The first evidence of the fact that the birds’ distant relatives had teeth was the fossils of Archaeopteryx, an ancient bird discovered in 1861. Scientists knew that our modern day birds once had teeth used to kill and chew their prey.
A new study reveals that birds lost their teeth 116 million years ago, something the scientists hadn’t known before. Researchers believe that the common bird ancestor lost its ability to produce teeth, and how exactly this happened lies in the genes of our modern birds.
In order to prove that birds lost their teeth 116 million years ago, scientists studied the genomes of 48 species of living birds and examined six genes which are known to help with the formation of teeth.
The researchers discovered that all the examined bird species have the same genetic mutation which inactivates the genes that produce tooth enamel and the dentin, a part of the tooth.
Based on these mutations, the scientists believe that the ancestors of the modern bird lost its teeth approximately 116 million years ago. Around that time birds started to develop its beaks.
Dr. Mark Springer, one of the researchers involved in the study that shows birds lost their teeth 116 million years ago, said that most likely, the teeth in ancient birds evolved into the horny beak modern birds have.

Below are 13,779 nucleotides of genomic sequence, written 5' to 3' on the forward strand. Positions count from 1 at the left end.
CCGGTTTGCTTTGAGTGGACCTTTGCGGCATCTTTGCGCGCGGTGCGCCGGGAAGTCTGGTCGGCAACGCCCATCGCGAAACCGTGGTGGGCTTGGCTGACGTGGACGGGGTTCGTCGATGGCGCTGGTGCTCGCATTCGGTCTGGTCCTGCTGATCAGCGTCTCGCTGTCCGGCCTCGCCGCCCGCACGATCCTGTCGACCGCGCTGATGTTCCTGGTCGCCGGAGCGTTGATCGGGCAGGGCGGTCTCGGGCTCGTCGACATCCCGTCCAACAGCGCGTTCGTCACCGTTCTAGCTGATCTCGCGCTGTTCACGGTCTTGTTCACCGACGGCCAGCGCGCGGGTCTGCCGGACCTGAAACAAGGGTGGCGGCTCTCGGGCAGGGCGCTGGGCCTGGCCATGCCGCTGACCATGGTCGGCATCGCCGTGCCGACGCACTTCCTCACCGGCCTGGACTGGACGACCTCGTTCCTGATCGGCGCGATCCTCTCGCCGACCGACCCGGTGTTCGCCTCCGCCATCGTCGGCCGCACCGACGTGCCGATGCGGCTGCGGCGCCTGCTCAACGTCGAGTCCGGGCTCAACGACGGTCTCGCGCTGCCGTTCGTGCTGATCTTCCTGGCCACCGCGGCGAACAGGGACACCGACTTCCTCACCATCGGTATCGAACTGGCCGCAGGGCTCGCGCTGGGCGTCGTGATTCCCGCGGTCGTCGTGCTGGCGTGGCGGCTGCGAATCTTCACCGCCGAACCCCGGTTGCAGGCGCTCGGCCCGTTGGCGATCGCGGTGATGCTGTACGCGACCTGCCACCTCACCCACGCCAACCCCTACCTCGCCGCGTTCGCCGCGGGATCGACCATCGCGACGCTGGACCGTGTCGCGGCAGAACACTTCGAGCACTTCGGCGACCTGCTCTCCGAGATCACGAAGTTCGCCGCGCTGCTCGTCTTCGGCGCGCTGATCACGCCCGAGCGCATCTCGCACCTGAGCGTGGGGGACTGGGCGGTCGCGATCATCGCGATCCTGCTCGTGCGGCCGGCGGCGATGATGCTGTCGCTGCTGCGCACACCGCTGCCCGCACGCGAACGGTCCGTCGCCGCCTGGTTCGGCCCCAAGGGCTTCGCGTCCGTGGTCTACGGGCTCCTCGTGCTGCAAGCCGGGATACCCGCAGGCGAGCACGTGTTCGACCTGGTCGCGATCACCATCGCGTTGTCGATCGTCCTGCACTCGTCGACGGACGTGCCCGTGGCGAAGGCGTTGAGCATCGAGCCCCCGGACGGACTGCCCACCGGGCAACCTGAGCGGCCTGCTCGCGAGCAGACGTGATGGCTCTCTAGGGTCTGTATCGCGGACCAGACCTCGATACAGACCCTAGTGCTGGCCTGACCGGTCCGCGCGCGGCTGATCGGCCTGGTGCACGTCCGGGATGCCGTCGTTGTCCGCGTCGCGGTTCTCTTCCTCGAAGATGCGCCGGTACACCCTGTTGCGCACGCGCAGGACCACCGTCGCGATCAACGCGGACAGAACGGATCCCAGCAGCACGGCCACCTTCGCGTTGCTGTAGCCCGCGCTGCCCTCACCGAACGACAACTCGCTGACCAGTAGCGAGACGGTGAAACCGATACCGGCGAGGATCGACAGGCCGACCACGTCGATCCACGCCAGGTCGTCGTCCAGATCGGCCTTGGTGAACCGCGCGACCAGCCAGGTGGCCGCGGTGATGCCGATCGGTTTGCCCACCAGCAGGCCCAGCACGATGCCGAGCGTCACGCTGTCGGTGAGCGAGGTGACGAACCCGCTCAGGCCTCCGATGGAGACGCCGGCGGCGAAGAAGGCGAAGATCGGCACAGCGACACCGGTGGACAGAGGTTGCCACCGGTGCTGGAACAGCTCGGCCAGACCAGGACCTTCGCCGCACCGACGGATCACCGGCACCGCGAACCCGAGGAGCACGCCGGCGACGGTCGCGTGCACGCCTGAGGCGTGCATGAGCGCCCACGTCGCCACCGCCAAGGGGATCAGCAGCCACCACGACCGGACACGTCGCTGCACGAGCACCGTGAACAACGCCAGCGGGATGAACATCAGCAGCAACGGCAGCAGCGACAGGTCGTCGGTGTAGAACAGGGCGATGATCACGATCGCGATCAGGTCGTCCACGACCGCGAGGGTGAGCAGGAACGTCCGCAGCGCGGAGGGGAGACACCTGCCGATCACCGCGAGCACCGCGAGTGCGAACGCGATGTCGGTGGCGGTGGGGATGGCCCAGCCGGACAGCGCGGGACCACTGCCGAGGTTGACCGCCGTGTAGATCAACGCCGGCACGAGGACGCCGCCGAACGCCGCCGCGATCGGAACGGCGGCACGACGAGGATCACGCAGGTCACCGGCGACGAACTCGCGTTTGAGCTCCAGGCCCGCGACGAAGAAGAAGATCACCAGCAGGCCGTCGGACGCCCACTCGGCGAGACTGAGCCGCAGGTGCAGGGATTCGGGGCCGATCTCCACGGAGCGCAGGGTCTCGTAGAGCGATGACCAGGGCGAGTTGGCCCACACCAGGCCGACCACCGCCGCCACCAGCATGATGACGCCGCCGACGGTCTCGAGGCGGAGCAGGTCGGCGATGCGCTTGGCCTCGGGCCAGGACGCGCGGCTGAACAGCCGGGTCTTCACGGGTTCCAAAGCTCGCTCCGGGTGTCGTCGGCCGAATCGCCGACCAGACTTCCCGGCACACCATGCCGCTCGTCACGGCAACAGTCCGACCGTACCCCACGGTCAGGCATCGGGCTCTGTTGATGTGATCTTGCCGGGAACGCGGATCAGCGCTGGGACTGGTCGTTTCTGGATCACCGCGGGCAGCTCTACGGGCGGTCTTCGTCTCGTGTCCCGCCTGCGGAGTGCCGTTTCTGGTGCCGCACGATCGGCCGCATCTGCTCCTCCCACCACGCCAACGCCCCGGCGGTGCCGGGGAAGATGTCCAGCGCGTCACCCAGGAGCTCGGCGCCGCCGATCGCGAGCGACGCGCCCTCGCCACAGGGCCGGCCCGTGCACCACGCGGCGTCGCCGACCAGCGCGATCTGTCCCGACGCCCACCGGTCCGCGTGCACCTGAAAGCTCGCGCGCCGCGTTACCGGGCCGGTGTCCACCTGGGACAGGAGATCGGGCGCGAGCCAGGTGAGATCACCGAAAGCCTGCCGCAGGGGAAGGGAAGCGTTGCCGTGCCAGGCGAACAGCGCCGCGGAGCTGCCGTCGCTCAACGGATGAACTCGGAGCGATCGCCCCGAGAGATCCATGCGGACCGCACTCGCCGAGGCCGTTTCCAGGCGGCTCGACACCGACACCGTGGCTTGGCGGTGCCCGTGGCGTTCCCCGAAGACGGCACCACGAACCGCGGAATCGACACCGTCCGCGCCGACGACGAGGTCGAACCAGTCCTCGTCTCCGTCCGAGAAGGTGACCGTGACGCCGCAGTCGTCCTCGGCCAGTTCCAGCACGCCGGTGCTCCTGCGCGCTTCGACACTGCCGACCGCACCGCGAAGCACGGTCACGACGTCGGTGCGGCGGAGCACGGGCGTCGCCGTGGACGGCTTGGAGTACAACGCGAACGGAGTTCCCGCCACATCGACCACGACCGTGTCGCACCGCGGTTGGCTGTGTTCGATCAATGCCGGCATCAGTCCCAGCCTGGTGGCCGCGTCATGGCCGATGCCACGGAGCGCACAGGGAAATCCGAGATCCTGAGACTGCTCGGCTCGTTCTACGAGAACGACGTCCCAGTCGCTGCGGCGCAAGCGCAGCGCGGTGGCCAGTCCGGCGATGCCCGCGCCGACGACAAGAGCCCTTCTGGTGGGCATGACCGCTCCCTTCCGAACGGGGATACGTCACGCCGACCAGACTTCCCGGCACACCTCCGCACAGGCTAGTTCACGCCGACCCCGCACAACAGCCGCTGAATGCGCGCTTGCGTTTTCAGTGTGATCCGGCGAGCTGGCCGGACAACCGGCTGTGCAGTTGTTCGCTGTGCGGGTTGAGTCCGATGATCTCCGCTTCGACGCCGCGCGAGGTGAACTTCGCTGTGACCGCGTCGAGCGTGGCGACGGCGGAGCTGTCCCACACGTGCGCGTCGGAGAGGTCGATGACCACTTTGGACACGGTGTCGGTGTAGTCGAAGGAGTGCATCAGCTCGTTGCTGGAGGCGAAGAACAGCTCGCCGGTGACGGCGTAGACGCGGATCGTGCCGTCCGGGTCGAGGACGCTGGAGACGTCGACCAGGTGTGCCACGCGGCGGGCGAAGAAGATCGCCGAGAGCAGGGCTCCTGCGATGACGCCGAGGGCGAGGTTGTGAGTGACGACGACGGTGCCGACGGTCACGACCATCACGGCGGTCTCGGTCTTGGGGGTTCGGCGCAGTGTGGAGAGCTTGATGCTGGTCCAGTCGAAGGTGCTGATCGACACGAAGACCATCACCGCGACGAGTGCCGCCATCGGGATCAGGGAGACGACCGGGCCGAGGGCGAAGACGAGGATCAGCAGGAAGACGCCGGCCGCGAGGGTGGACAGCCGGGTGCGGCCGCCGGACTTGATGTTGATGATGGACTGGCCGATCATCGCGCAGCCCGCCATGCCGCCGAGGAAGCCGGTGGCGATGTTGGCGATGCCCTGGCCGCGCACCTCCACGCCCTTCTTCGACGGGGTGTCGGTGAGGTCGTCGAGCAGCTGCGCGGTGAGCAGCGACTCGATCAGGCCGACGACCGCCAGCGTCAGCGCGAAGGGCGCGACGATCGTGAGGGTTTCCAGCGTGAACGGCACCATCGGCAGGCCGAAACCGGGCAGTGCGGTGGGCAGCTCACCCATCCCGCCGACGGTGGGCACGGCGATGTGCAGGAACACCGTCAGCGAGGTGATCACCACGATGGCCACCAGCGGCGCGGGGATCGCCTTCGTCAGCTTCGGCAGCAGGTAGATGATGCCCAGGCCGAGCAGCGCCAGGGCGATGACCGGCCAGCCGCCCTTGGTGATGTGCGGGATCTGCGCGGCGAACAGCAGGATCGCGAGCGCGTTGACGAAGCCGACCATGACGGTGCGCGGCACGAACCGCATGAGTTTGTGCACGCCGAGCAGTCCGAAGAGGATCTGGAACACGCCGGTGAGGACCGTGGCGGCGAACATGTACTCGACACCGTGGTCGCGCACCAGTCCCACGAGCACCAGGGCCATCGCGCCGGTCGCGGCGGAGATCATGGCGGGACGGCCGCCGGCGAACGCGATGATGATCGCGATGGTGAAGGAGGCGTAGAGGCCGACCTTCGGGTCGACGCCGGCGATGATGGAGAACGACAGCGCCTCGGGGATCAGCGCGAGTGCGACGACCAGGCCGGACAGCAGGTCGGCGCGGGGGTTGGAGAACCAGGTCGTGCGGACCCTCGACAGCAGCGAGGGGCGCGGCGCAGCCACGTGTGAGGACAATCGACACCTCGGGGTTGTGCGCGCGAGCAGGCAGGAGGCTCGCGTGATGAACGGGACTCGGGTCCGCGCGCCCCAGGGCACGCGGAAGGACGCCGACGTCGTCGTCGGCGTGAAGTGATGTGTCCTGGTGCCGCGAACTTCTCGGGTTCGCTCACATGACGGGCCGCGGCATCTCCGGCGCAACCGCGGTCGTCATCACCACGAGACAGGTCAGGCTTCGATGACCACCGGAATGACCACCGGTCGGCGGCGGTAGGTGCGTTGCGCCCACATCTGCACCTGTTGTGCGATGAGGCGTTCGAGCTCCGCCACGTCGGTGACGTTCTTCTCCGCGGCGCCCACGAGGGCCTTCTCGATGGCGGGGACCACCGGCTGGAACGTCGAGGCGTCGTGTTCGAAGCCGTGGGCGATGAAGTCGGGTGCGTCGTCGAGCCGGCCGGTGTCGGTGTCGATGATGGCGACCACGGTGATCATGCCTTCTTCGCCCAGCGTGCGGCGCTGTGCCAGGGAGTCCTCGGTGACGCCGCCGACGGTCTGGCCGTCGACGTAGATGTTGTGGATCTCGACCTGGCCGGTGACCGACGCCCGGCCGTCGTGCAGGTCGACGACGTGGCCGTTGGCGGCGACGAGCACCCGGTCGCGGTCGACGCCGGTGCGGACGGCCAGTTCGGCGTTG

Researchers also examined the genomes from other vertebrates which have no teeth, like the pangolins and the turtle. The results were similar to the ones involving birds. The vertebrates which have no teeth are known as “edentulous”.
The researchers explained that all the genomes found in toothless vertebrates were characterized by the inactivating mutation. The gene which produces the dentin in teeth is called DSPP and it functions in vertebrates that have teeth without enamel, like the armadillo, the aardvark or the sloth. Also, these genes were found to be functional in the closest living relatives of modern birds, the American alligator.
The new study revealing that birds lost their teeth 116 million years ago was published in the Science Magazine, on December 12.
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